Tea tree oil, safe for humans, unsafe for pets, for sale on Amazon

Tea tree oil is Melaleuca oil. It comes from the leaves of the tea tree, Melaleuca alternifolia. This tree is native to south-east Queensland and the north-east coast of New South Wales, Australia. Tea tree oil is for sale extensively on Amazon. It is therefore readily available to many millions of people.

Many websites say it has great benefits. One of those websites is MEDICAL NEWS TODAY. It is described as an antibacterial, an anti-inflammatory drug, an antifungal, an antiviral, it treats acne and athlete’s foot and contact dermatitis. It can be used to treat dandruff and cradle cap, headlice and nail fungus. In a gel can be good for oral health. It’s an amazing natural product. No doubt it is highly popular. There are warnings at the base of that website’s page. The warning should be at the top of the page.

Melaleuca alternifolia
Melaleuca alternifolia. Photo: Australian Outback Plantation
Two useful tags. Click either to see the articles:- Toxic to cats | Dangers to cats

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And because it is so popular, I think that it can be dangerous. Whether the product is safe or not depends upon its concentration and how it is administered. It can’t be swallowed as the consequences are numerous in terms of health. And there are potential health consequences when applied topically to humans and pets.

A report about tea tree oil published in 1998 tells us that it was first isolated in 1925 (‘Australian tea tree (Melaleuca alternifolia) oil poisoning in three purebred cats‘). It has many potential benefits. In the 1990s, products containing tree tea oil were sold for use on companion animals including shampoos for cats, dogs, ferrets and horses. One such tea tree oil product was similar to the one used on “these cats”.

“These cats” is a reference in the report mentioned which concerned 3 female Angora cats presented to a veterinarian in a clinic in north central Oklahoma. The cats had been acquired by a breeder who had them vaccinated and treated for fleas. They had a severe flea infestation. They were shaved and it appears that the breeder topically applied a flea treatment labelled as a spot treatment and that it would repel fleas when diluted and used as a dip. That product contained 100% oil of Melaleuca alternifolia i.e. tea tree oil. The oil was applied directly to the cats’ skin and 2 1-ounce (approximately 60 mL) bottles were used on the three cats.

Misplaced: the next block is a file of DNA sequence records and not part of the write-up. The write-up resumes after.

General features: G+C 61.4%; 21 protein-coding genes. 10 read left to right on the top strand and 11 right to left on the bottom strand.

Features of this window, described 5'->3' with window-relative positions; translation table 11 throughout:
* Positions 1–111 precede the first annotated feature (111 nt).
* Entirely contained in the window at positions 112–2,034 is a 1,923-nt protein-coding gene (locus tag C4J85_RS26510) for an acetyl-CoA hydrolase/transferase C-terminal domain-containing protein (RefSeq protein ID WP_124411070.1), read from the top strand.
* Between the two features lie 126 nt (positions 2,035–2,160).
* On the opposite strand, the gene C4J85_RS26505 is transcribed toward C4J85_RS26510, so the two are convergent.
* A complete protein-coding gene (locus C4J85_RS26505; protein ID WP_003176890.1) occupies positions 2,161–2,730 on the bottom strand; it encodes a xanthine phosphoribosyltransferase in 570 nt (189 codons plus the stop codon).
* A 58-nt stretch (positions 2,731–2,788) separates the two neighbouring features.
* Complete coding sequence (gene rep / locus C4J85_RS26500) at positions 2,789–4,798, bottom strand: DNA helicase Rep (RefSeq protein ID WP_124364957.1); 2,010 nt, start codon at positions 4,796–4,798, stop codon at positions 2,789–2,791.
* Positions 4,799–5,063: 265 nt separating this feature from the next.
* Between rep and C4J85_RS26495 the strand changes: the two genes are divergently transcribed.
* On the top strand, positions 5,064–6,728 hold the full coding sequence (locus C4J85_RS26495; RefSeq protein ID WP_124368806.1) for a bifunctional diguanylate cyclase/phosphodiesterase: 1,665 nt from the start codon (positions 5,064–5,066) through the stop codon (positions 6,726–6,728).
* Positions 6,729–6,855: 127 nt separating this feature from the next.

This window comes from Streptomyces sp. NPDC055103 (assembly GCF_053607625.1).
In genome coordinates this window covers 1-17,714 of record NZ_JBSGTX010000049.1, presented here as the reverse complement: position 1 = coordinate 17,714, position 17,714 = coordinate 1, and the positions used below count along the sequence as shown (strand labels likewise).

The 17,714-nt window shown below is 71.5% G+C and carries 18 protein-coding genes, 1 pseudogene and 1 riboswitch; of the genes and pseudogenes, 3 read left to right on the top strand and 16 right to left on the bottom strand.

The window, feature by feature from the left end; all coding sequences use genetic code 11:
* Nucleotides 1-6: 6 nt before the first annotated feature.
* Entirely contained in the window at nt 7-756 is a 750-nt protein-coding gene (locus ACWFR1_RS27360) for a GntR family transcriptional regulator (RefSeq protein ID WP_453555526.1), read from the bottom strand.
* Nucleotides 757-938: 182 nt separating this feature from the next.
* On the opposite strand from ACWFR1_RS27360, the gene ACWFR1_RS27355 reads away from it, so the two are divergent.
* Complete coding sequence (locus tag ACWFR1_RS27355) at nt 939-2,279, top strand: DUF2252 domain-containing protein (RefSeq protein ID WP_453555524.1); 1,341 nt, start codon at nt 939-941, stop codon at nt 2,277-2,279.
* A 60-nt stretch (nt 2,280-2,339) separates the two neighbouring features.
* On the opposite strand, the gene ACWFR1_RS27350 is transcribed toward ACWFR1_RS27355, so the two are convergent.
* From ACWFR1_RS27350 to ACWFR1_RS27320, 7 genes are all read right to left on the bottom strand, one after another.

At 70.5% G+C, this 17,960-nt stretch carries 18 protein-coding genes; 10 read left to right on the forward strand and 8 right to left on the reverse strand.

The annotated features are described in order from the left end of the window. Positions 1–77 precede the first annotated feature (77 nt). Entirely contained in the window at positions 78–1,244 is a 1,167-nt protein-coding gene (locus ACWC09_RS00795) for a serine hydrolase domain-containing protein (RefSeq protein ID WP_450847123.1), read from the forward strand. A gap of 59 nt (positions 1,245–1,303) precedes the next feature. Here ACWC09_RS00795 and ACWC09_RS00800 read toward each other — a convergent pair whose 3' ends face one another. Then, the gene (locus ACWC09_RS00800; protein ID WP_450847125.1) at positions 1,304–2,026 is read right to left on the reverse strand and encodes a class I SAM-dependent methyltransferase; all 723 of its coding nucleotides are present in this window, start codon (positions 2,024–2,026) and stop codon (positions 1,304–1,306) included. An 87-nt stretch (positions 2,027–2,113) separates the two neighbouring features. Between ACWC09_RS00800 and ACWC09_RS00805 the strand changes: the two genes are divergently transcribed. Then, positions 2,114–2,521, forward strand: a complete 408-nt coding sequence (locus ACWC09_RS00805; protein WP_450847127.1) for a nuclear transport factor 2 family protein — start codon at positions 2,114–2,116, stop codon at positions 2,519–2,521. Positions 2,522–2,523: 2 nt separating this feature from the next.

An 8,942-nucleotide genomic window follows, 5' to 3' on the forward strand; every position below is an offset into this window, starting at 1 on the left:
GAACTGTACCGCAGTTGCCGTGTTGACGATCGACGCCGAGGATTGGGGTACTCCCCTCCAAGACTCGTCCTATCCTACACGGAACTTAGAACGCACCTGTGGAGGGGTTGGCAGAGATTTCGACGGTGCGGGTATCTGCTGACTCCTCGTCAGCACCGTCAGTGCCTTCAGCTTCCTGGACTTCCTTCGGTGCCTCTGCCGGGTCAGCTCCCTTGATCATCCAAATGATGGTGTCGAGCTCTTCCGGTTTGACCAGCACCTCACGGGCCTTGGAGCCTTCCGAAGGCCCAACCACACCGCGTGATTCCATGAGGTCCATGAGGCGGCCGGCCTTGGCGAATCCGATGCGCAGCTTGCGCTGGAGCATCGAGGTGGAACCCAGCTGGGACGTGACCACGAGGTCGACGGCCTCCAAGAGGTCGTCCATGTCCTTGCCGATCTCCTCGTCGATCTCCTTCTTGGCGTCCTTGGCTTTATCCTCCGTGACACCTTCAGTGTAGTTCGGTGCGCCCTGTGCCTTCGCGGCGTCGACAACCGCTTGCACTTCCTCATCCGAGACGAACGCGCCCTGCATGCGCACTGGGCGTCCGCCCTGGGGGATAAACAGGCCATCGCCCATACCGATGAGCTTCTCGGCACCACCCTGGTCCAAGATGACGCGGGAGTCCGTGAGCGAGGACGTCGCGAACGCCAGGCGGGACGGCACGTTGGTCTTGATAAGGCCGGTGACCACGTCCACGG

Within five hours of treatment one cat (cat 1) was hypothermic and uncoordinated. They couldn’t stand but were alert. Cats 2 and 3 were admitted later that day. Cat 2 was comatose with severe hypothermia and dehydration. Cat 3 was alert and nervous, slightly ataxic and trembling. “Ataxic” means uncoordinated. All cats had a strong minty odour similar to that of tea tree oil product.

They were bathed in a mild detergent to remove any remaining oil from their skin. They were given activated charcoal to absorb any ingested tea tree oil. They were given dexamethasone. Cats 1 and 2 were given isotonic saline solution intravenously for rehydration and their body temperatures were increased using heat lamps and warm water bottles.

Cat 3 recovered within 24 hours while cat 1 recovered after 48 hours. Cat 2 improved over 3 days but remained uncoordinated. On day 3, cat 2 was found dead that evening. So, two cats recovered and one was killed by a heavy tea tree oil topical treatment.

Tea tree all toxicosis reported in dogs and cats has been associated with misuse of the product. And this is the point of the article. With so much of the product available for human use and such well-publicised benefits, it seems a foregone conclusion that a cat owner somewhere will decide to use it on their cat as it’s a natural product and there may be a presumption that natural products are safer than commercially prepared “chemicals” and “drugs”. This certainly is not true in respect of this product.

RELATED: Hair Loss in Cats – this page contains a reference to tea tree oil.

Back in 1998 knowledge about the toxicity of Melaleuca oil was variable in respect of health food store personnel and natural healthcare practitioners. At that time many health food store personnel believed that tea tree oil was non-toxic. As many people are going to buy this product without veterinary advice of any kind, it would seem to me that it is potentially, inherently dangerous to cats.

Below are some more articles on products toxic to cats.

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